People in their 40s and 50s might care about politics, but in addition to being less romantic about the world they usually also have more to live for; kids, spouses, mistresses, etc. A 22-year-old guy is living for beer and Transformers 5; hardly impenetrable walls against foolish revolution attempts.

Even when assassinations involve teamwork the organizations behind them normally rely on wide-eyed youngsters to commit the actual violence. The heads of these organizations know it ain't easy getting a boomer to try a low percentage act of terror that will change nothing and end with his facing a firing squad.

When you're young you feel much more strongly about revenge; even if it is macro revenge, the kind you take against political figures. Plus young folks are more likely to harbor a sense of destiny; they compare themselves to Great Ones much more often than oldies. Someone who thinks he's destined for greatness is going to be far more inclined to TAKE ONE FOR HISTORY.

By the time you're older you're more aware that nothing changes. This is why young people, including the non-assassins, do most of the marching and screaming. They're too young to know no one is listening.





*Behind every would-be "great man" is a woman who said no.

Friday, July 11, 2014

Killing 'Em Profitably

Here's a theory about the globe's nagging economic stagnation: The Lack of Major Wars May Be Hurting Economic Growth

One of the arguments for immigration, in the U.S. and Europe, is that these young transplanted workers will pay taxes and save the pension systems. Well, who is likely to be killed in these ostensibly prosperity-inducing wars? Young people.
If large swathes of the young are killed off, who is left? The pension-expectant elderly. Then you really have global Japan-like malaise.

Tuesday, July 8, 2014

Workers of the World, Download!

Calls for an increased minimum wage are echoing coast to coast. Many of those doing the calling are millennials; the Piracy Generation. The generation that wants everything for free - music, movies, TV - are upset that someone is trying to give them less money for their services.

Funny how they decided "labor rights" didn't matter when they suddenly had a chance to obtain music for free. Funny how they decided a living wage wasn't necessary for musicians. Funny how they didn't worry about royalty checks keeping up with inflation. "Workers should control the means of production," except when I can horde their services with the click of a mouse.

Isn't it convenient that these anti-business folks started using the term business model when it came time to justify the "business model" of musicians no longer getting compensated for their songs? Don't ya just love watching these anti-globalists participate in the movement of goods across borders without paying for them?

Apple takes flak for what it pays people. Millenials use Apple products to behave like Apple.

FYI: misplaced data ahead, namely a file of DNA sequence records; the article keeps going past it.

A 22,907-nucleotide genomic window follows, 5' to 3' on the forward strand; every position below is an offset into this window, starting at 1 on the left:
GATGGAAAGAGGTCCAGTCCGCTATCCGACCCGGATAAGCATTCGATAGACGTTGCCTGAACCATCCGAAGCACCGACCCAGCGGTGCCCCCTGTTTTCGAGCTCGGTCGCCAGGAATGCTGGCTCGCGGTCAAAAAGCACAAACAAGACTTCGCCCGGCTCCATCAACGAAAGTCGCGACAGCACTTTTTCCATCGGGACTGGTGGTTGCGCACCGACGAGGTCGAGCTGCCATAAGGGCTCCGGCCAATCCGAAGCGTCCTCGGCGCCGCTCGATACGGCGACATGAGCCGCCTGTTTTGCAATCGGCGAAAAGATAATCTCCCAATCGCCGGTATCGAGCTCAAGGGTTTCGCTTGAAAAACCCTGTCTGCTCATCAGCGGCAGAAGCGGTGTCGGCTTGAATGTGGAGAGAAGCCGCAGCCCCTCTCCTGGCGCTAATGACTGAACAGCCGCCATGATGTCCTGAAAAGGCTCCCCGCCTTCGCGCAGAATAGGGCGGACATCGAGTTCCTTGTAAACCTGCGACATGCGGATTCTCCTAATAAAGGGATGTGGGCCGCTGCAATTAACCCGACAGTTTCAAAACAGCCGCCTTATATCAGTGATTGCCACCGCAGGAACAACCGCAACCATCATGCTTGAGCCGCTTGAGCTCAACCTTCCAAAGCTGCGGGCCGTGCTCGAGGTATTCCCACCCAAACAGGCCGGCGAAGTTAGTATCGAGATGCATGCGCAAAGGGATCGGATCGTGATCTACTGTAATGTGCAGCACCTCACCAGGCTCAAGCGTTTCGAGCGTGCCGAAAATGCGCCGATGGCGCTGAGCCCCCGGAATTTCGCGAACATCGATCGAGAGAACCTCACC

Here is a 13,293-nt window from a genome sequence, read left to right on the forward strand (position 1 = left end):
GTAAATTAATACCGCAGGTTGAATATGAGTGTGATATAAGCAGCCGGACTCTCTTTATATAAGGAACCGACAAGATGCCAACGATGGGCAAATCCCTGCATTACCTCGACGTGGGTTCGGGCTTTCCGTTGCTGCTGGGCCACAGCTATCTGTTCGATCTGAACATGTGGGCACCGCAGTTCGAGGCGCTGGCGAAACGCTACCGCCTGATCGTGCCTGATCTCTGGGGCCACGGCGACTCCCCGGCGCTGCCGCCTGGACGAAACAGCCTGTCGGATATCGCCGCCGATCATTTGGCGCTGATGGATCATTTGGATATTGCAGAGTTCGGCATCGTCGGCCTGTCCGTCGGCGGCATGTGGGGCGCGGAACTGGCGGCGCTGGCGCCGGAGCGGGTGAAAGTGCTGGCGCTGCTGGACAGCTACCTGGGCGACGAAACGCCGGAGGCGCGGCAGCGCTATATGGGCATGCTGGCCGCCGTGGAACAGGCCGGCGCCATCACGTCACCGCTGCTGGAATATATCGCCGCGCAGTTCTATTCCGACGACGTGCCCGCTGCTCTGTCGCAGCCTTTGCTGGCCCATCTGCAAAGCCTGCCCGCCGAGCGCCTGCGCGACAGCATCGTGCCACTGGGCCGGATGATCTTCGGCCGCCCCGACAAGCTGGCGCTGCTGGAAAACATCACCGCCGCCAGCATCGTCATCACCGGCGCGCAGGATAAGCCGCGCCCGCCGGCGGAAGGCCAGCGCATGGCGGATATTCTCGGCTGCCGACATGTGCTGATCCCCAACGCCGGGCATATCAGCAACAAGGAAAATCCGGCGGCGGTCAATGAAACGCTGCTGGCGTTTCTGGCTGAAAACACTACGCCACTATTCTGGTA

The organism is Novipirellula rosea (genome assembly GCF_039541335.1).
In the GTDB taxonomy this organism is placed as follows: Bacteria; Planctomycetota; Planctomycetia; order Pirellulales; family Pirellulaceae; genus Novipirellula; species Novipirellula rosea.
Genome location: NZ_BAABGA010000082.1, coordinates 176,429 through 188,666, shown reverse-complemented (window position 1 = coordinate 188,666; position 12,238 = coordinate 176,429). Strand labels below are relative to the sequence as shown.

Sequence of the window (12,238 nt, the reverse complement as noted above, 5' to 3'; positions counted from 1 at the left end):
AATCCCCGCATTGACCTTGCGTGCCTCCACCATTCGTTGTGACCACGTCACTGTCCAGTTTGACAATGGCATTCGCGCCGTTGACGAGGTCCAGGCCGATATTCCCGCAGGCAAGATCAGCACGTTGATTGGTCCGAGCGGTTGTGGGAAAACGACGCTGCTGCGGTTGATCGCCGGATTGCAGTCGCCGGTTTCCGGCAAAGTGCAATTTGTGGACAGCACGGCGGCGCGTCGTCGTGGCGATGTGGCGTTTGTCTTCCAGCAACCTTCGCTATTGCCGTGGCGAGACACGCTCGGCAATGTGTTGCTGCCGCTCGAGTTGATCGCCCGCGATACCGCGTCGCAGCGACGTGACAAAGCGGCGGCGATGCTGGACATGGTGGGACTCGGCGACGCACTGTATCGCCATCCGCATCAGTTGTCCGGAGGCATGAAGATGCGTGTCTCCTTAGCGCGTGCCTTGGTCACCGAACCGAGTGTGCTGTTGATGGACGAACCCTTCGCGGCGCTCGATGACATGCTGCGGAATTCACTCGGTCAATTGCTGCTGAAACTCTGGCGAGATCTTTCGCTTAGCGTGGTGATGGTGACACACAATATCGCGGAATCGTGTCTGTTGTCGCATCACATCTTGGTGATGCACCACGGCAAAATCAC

Sunday, July 6, 2014

The Marlboro Man was born that way

Drinking is now called a disease.

Drug use is now called a disease.

Even gambling addiction has been upgraded to a disease.

But cigarette addiction: not called a disease. In fact, smokers are treated as though they're a disease. They're even quarantined like a disease. No one shows them the slightest compassion. Quite the opposite. Folks will regurgitate the claim that "nicotine is more addictive than heroin," then two seconds later cast disdain on the smokers puffing on the sidewalk outside the bar.

How about all the cartoonish outrage against cigarette companies? They're vilified for "targeting" new addicts. But what about beer companies? Their ads, which are EVERYWHERE - TV, magazines, billboards, sporting events - don't aim to make drinking seem cool? How about bar owners: their entire enterprise consists of intoxicating "diseased" folks right before they get in a car to drive home. Sounds pretty callous to me. Cigarette companies have to put pictures of diseased lungs on cigarette packs. How come Miller doesn't have to include pictures of beaten wives or families killed by drunk truckers on their beer bottles?

What about casinos? Unlike tobacco companies, Vegas still gets to advertise on TV. Yet when was the last time you saw an attorney general get elected by taking brave stands against backgammon?

Here's how it is: alcoholics, drug addicts, and hardened gamblers very often destroy their lives and the lives of everyone around them. Telling them a disease was at the root of it makes it easier for them to cope with the damage they've inflicted, and thus find a way to start over. Which is more likely to get someone to attempt a painful rebirth; telling him he's a victim too, and therefore his neglected kids, traumatized wife, deceived friends, and stiffed creditors aren't entirely his fault, or telling him he indulged himself to the point that it dragged everyone he cared about into the undertow?

Ironically, because cigarette smoking DOESN'T wreck lives we don't bother qualifying our criticism of it. You hear that smokers: a little less nicotine gum and a little more domestic abuse and soon you'll be welcomed back indoors. Or just start calling cigarette addiction a disease and attack anyone on Twitter who dares suggest otherwise. After a few radio and TV hosts lose their jobs for being Kool-o-phobic everyone will magically forget that for decades cigarette smokers were treated like lepers.